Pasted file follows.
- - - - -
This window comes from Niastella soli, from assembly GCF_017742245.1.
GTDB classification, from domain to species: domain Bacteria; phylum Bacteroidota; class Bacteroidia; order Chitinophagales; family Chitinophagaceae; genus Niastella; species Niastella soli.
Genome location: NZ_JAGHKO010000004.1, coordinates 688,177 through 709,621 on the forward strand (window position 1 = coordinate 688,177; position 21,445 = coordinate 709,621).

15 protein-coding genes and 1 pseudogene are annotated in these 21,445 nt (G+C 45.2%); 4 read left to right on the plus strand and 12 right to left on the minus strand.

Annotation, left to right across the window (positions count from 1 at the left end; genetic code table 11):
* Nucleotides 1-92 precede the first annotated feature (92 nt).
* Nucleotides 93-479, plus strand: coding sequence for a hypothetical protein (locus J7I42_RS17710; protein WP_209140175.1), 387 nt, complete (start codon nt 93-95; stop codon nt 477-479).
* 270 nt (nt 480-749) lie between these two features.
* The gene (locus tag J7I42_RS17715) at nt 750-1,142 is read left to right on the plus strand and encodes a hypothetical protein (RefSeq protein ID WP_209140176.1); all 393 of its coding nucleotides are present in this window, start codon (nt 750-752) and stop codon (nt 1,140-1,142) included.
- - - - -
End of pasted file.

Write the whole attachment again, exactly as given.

This window comes from Niastella soli, from assembly GCF_017742245.1.
GTDB classification, from domain to species: domain Bacteria; phylum Bacteroidota; class Bacteroidia; order Chitinophagales; family Chitinophagaceae; genus Niastella; species Niastella soli.
Genome location: NZ_JAGHKO010000004.1, coordinates 688,177 through 709,621 on the forward strand (window position 1 = coordinate 688,177; position 21,445 = coordinate 709,621).

15 protein-coding genes and 1 pseudogene are annotated in these 21,445 nt (G+C 45.2%); 4 read left to right on the plus strand and 12 right to left on the minus strand.

Annotation, left to right across the window (positions count from 1 at the left end; genetic code table 11):
* Nucleotides 1-92 precede the first annotated feature (92 nt).
* Nucleotides 93-479, plus strand: coding sequence for a hypothetical protein (locus J7I42_RS17710; protein WP_209140175.1), 387 nt, complete (start codon nt 93-95; stop codon nt 477-479).
* 270 nt (nt 480-749) lie between these two features.
* The gene (locus tag J7I42_RS17715) at nt 750-1,142 is read left to right on the plus strand and encodes a hypothetical protein (RefSeq protein ID WP_209140176.1); all 393 of its coding nucleotides are present in this window, start codon (nt 750-752) and stop codon (nt 1,140-1,142) included.